What I learned From a Well-Known Stock up 3,212%

By Andy Obermueller,

Shutterstock photo

During the early 1970s, an Oregon track coach by the name of Bill Bowerman changed the world in his kitchen.

Trying to develop a new running shoe that would help his athlete's grip the surface of the track, Bowerman poured liquid urethane onto his wife's waffle iron.

The result was a revolutionary running outsole that, when used in conjunction with a lightweight running shoe, allowed his athlete's to run on Oregon's new urethane track much more effectively.

Bowerman's design proved to be a game-changer. It wasn't long before most collegiate track programs were utilizing Bowerman's new shoe.

The "Waffle Trainer", as the shoe eventually came to be known as, became the prototype for the first product of his new company, Nike Inc. (NYSE: NKE ) .

Since Bowerman took his shoe -- and his company -- public, he and his early investors have enjoyed overwhelming success... All told, Nike is up 3,212% since it made its debut on Dec. 2, 1980.

Nike's success reflects one of the most important things I've come to learn as an investor -- game-changing companies aren't limited to high-tech sectors.

See, as the chief investment strategist behind Game-Changing Stocks , most people think the stocks I recommend will be involved in computing, e-commerce, biotech or some other "hot" industry where the changes are obvious.

But, as Nike's success proves, that is an extremely limited view of what a game-changer is, and where one might reasonably look to find one.

The fact of the matter is: A game-changer is any company, technology, business model or set of external circumstances that alter the baseline assumptions about doing business within an industry.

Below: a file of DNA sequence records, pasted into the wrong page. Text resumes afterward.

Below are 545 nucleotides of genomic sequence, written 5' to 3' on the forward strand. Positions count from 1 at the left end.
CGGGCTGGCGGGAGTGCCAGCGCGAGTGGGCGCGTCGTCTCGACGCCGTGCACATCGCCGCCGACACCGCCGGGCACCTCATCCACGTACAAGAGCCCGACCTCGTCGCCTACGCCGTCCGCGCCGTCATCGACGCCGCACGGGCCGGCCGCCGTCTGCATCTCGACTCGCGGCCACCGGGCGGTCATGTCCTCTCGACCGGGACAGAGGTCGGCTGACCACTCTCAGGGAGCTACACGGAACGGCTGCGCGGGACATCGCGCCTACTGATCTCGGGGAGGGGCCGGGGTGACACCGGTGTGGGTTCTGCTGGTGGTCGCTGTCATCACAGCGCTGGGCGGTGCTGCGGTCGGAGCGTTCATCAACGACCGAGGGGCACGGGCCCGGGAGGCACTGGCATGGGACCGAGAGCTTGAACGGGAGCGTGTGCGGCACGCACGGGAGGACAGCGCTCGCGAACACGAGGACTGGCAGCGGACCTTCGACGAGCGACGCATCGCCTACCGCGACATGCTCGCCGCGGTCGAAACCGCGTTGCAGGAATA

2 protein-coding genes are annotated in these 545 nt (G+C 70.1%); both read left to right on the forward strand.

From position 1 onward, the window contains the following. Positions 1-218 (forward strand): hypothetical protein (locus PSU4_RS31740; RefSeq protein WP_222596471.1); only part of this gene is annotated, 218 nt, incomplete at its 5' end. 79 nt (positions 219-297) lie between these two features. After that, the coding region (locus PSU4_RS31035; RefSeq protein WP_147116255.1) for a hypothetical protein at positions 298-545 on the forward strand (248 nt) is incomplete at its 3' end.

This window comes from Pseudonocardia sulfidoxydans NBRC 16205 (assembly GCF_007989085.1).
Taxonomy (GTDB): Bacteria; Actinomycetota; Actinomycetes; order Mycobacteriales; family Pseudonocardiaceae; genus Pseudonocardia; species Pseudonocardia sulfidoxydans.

In other words, game-changers can happen anywhere, anytime.

Consider another example, shipping, for instance. The shipping industry has been around as long as humankind has been able to navigate the open sea.

But it was relatively recently, beginning in the 1950s and evolving through the 1970s, that cargo began to be loaded into standard-sized containers.

But this took off wholesale in 1995 with the abolition of the Interstate Commerce Commission , which allows containers to be fully integrated into the nationwide U.S. transportation system, which theretofore had been a hodge-podge of state and local regulations left over from the railroad era.

This was a game-changer: The industry remade itself in very short order, and now 90% of the world's cargo is moved this way. Shipping was an "old" business, but it was dramatically changed. And there were fortunes made by investors in the process.

Of course, a couple of historical assessments is hardly a complete list, but it underscores the point that game-changers need not to be limited to "high-tech" sectors like computing and bio-tech.

In the next couple of years we could see new game-changing movements in many other "old," "staid" or "boring" sectors.

We will see them in Agriculture. We'll see them in precious metals, which is just as old as agriculture and shipping. We'll see game-changers in rail. We'll see them in manufacturing and in logistics , in communication and even in food.

Action to Take --> In other words, the "next big thing" doesn't have to be a miracle drug or a new smartphone. It could be as simple as a new shoe design, or a major change in an industry as old as man-kind itself.

So when you're looking for the next ground-breaking technology, don't limit yourself to betting on some "hot" sector or a new high-tech gizmo... sometimes the most game-changing ideas spring from revolutionizing decidedly low-tech pursuits.

[ Note : My research team and I have spent the past couple of months finding the biggest investment trends for the coming year. We've made 11  predictions , each of which offers investors a good chance to profit over the twelve months. If you want to learn more about these "game-changing" predictions, I invite you to watch this presentation .]

--Andy Obermueller

Andy Obermueller does not personally hold positions in any securities mentioned in this article. StreetAuthority LLC does not hold positions in any securities mentioned in this article.

The views and opinions expressed herein are the views and opinions of the author and do not necessarily reflect those of Nasdaq, Inc.

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This article appears in: Investing , Investing Ideas
Referenced Stocks: NKE

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